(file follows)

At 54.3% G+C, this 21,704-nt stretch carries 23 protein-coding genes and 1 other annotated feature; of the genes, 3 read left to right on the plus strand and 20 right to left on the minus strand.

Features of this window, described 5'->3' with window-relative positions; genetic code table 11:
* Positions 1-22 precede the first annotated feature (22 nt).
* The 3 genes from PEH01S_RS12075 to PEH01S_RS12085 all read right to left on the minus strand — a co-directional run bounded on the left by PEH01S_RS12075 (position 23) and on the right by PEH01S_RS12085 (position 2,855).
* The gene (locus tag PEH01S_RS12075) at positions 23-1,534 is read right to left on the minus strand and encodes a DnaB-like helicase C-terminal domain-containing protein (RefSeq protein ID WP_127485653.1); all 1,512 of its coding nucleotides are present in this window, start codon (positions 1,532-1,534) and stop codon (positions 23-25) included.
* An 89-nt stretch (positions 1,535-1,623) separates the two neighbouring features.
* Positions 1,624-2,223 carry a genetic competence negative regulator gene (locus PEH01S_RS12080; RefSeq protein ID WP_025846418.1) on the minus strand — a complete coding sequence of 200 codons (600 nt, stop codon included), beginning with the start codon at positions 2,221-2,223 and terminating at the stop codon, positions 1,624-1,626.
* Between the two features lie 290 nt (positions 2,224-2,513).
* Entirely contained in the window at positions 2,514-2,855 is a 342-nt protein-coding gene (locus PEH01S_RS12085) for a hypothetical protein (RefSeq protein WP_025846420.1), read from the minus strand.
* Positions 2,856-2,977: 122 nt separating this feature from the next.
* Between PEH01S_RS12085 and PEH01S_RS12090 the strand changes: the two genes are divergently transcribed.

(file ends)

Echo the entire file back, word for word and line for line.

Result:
At 54.3% G+C, this 21,704-nt stretch carries 23 protein-coding genes and 1 other annotated feature; of the genes, 3 read left to right on the plus strand and 20 right to left on the minus strand.

Features of this window, described 5'->3' with window-relative positions; genetic code table 11:
* Positions 1-22 precede the first annotated feature (22 nt).
* The 3 genes from PEH01S_RS12075 to PEH01S_RS12085 all read right to left on the minus strand — a co-directional run bounded on the left by PEH01S_RS12075 (position 23) and on the right by PEH01S_RS12085 (position 2,855).
* The gene (locus tag PEH01S_RS12075) at positions 23-1,534 is read right to left on the minus strand and encodes a DnaB-like helicase C-terminal domain-containing protein (RefSeq protein ID WP_127485653.1); all 1,512 of its coding nucleotides are present in this window, start codon (positions 1,532-1,534) and stop codon (positions 23-25) included.
* An 89-nt stretch (positions 1,535-1,623) separates the two neighbouring features.
* Positions 1,624-2,223 carry a genetic competence negative regulator gene (locus PEH01S_RS12080; RefSeq protein ID WP_025846418.1) on the minus strand — a complete coding sequence of 200 codons (600 nt, stop codon included), beginning with the start codon at positions 2,221-2,223 and terminating at the stop codon, positions 1,624-1,626.
* Between the two features lie 290 nt (positions 2,224-2,513).
* Entirely contained in the window at positions 2,514-2,855 is a 342-nt protein-coding gene (locus PEH01S_RS12085) for a hypothetical protein (RefSeq protein WP_025846420.1), read from the minus strand.
* Positions 2,856-2,977: 122 nt separating this feature from the next.
* Between PEH01S_RS12085 and PEH01S_RS12090 the strand changes: the two genes are divergently transcribed.